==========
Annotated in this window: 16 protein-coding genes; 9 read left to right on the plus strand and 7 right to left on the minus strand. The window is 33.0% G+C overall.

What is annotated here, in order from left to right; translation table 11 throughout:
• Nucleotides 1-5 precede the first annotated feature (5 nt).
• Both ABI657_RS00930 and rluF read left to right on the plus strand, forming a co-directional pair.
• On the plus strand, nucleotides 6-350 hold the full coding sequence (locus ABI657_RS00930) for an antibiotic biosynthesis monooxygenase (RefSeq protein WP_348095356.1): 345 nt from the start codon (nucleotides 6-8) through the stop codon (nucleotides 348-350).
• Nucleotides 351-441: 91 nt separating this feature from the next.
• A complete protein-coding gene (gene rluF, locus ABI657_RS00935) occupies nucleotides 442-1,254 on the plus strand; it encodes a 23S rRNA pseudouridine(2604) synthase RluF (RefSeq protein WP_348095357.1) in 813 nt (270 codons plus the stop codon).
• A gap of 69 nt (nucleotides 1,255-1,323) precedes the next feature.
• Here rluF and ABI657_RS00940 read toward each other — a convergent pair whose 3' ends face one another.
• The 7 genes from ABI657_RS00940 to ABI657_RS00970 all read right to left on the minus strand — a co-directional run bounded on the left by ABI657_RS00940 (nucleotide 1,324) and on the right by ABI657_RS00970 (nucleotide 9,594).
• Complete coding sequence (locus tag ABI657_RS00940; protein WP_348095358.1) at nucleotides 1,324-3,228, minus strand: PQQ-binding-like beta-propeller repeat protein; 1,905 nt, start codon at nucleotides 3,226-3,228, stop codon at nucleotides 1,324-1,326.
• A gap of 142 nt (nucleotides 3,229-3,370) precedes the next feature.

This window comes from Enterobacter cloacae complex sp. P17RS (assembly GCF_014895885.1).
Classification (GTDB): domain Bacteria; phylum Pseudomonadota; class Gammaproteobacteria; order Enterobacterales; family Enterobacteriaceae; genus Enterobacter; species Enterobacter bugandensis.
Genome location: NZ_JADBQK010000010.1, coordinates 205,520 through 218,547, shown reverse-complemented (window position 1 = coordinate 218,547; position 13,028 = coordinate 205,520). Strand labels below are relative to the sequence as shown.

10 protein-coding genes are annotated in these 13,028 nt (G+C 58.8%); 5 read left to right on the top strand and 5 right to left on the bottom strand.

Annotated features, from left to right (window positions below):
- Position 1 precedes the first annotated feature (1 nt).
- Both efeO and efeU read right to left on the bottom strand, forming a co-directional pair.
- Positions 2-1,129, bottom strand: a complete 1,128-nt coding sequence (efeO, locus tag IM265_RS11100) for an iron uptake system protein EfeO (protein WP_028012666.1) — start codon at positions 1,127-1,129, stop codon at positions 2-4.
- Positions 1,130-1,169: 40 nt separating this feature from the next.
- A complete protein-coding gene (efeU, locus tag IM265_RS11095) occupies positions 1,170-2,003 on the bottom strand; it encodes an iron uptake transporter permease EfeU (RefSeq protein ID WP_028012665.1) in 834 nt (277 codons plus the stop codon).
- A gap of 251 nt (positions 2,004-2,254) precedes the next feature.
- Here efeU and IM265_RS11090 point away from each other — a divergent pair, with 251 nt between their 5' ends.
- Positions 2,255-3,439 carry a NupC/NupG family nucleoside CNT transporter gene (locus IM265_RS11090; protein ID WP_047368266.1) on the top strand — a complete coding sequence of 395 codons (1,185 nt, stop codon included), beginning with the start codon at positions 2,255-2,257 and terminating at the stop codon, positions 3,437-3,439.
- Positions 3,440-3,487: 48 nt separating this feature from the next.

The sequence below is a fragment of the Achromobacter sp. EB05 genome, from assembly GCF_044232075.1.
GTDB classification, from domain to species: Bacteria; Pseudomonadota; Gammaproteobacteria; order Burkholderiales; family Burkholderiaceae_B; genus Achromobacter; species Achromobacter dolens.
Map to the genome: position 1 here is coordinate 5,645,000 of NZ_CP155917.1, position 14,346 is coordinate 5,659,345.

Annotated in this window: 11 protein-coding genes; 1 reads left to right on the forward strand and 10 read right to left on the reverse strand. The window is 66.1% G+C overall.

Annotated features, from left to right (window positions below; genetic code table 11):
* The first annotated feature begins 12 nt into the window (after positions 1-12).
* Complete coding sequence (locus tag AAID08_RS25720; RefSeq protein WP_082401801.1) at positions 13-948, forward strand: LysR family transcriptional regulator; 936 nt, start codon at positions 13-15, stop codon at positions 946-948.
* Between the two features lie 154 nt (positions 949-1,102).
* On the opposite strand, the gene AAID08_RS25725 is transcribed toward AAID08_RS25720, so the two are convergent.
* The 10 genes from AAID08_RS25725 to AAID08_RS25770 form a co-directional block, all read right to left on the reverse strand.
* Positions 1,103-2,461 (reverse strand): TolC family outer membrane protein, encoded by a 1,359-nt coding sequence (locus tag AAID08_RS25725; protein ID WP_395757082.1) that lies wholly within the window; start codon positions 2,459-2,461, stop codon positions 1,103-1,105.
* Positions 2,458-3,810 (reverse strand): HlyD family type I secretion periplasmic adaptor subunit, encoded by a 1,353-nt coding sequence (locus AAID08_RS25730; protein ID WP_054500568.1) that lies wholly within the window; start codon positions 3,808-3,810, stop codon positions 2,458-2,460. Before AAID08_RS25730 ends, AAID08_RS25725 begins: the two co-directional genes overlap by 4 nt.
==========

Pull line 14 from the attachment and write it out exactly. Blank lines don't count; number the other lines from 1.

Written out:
Classification (GTDB): domain Bacteria; phylum Pseudomonadota; class Gammaproteobacteria; order Enterobacterales; family Enterobacteriaceae; genus Enterobacter; species Enterobacter bugandensis.